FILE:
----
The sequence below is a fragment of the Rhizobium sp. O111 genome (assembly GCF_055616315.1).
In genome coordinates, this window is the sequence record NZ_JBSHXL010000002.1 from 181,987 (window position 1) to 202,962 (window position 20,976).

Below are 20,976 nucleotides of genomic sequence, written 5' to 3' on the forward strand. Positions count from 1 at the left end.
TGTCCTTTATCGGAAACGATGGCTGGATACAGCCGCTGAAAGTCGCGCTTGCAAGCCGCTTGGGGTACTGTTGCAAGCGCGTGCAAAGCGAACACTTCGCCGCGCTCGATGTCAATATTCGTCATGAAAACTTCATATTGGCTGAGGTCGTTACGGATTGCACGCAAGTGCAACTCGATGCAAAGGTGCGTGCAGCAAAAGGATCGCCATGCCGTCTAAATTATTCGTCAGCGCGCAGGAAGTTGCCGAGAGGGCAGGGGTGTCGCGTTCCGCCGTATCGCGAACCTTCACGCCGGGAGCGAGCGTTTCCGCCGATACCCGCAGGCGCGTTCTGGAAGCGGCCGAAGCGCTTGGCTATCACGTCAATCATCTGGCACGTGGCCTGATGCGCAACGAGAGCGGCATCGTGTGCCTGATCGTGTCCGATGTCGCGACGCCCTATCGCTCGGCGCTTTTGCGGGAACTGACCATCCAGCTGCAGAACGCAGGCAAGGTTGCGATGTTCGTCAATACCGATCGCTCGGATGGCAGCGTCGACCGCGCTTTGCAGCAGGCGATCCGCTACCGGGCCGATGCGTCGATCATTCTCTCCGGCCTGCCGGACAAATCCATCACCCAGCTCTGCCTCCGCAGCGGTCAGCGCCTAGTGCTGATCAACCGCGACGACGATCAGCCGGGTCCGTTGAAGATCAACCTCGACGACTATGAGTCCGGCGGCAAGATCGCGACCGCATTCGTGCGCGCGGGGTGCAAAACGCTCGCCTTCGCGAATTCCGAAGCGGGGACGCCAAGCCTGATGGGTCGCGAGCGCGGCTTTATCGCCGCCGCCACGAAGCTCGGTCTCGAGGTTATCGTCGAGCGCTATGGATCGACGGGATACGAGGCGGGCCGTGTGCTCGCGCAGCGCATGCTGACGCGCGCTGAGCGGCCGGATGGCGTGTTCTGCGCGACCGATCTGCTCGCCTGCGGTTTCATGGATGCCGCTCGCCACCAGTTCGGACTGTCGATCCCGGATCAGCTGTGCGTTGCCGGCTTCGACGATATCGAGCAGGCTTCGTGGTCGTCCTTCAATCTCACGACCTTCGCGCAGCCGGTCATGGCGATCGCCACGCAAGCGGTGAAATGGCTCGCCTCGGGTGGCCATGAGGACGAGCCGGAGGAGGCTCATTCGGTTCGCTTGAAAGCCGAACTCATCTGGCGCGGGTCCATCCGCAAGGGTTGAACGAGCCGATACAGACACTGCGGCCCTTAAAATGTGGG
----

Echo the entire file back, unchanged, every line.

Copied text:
The sequence below is a fragment of the Rhizobium sp. O111 genome (assembly GCF_055616315.1).
In genome coordinates, this window is the sequence record NZ_JBSHXL010000002.1 from 181,987 (window position 1) to 202,962 (window position 20,976).

Below are 20,976 nucleotides of genomic sequence, written 5' to 3' on the forward strand. Positions count from 1 at the left end.
TGTCCTTTATCGGAAACGATGGCTGGATACAGCCGCTGAAAGTCGCGCTTGCAAGCCGCTTGGGGTACTGTTGCAAGCGCGTGCAAAGCGAACACTTCGCCGCGCTCGATGTCAATATTCGTCATGAAAACTTCATATTGGCTGAGGTCGTTACGGATTGCACGCAAGTGCAACTCGATGCAAAGGTGCGTGCAGCAAAAGGATCGCCATGCCGTCTAAATTATTCGTCAGCGCGCAGGAAGTTGCCGAGAGGGCAGGGGTGTCGCGTTCCGCCGTATCGCGAACCTTCACGCCGGGAGCGAGCGTTTCCGCCGATACCCGCAGGCGCGTTCTGGAAGCGGCCGAAGCGCTTGGCTATCACGTCAATCATCTGGCACGTGGCCTGATGCGCAACGAGAGCGGCATCGTGTGCCTGATCGTGTCCGATGTCGCGACGCCCTATCGCTCGGCGCTTTTGCGGGAACTGACCATCCAGCTGCAGAACGCAGGCAAGGTTGCGATGTTCGTCAATACCGATCGCTCGGATGGCAGCGTCGACCGCGCTTTGCAGCAGGCGATCCGCTACCGGGCCGATGCGTCGATCATTCTCTCCGGCCTGCCGGACAAATCCATCACCCAGCTCTGCCTCCGCAGCGGTCAGCGCCTAGTGCTGATCAACCGCGACGACGATCAGCCGGGTCCGTTGAAGATCAACCTCGACGACTATGAGTCCGGCGGCAAGATCGCGACCGCATTCGTGCGCGCGGGGTGCAAAACGCTCGCCTTCGCGAATTCCGAAGCGGGGACGCCAAGCCTGATGGGTCGCGAGCGCGGCTTTATCGCCGCCGCCACGAAGCTCGGTCTCGAGGTTATCGTCGAGCGCTATGGATCGACGGGATACGAGGCGGGCCGTGTGCTCGCGCAGCGCATGCTGACGCGCGCTGAGCGGCCGGATGGCGTGTTCTGCGCGACCGATCTGCTCGCCTGCGGTTTCATGGATGCCGCTCGCCACCAGTTCGGACTGTCGATCCCGGATCAGCTGTGCGTTGCCGGCTTCGACGATATCGAGCAGGCTTCGTGGTCGTCCTTCAATCTCACGACCTTCGCGCAGCCGGTCATGGCGATCGCCACGCAAGCGGTGAAATGGCTCGCCTCGGGTGGCCATGAGGACGAGCCGGAGGAGGCTCATTCGGTTCGCTTGAAAGCCGAACTCATCTGGCGCGGGTCCATCCGCAAGGGTTGAACGAGCCGATACAGACACTGCGGCCCTTAAAATGTGGG